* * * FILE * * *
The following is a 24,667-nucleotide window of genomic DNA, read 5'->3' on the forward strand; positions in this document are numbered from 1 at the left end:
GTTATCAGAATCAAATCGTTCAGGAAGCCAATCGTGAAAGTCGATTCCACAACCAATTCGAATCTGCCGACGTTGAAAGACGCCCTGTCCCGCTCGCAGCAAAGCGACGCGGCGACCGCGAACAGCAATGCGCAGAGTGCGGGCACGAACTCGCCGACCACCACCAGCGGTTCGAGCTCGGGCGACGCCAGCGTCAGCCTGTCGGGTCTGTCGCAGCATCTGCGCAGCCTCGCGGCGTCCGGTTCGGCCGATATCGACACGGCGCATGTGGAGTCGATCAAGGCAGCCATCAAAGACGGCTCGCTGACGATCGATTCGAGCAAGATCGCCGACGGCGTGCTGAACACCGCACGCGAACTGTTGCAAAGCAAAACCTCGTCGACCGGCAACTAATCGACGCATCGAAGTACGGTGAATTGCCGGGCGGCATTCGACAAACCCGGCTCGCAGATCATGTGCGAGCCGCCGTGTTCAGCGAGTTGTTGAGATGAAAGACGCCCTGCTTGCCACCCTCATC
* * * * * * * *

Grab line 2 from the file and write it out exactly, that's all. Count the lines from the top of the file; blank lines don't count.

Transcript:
GTTATCAGAATCAAATCGTTCAGGAAGCCAATCGTGAAAGTCGATTCCACAACCAATTCGAATCTGCCGACGTTGAAAGACGCCCTGTCCCGCTCGCAGCAAAGCGACGCGGCGACCGCGAACAGCAATGCGCAGAGTGCGGGCACGAACTCGCCGACCACCACCAGCGGTTCGAGCTCGGGCGACGCCAGCGTCAGCCTGTCGGGTCTGTCGCAGCATCTGCGCAGCCTCGCGGCGTCCGGTTCGGCCGATATCGACACGGCGCATGTGGAGTCGATCAAGGCAGCCATCAAAGACGGCTCGCTGACGATCGATTCGAGCAAGATCGCCGACGGCGTGCTGAACACCGCACGCGAACTGTTGCAAAGCAAAACCTCGTCGACCGGCAACTAATCGACGCATCGAAGTACGGTGAATTGCCGGGCGGCATTCGACAAACCCGGCTCGCAGATCATGTGCGAGCCGCCGTGTTCAGCGAGTTGTTGAGATGAAAGACGCCCTGCTTGCCACCCTCATC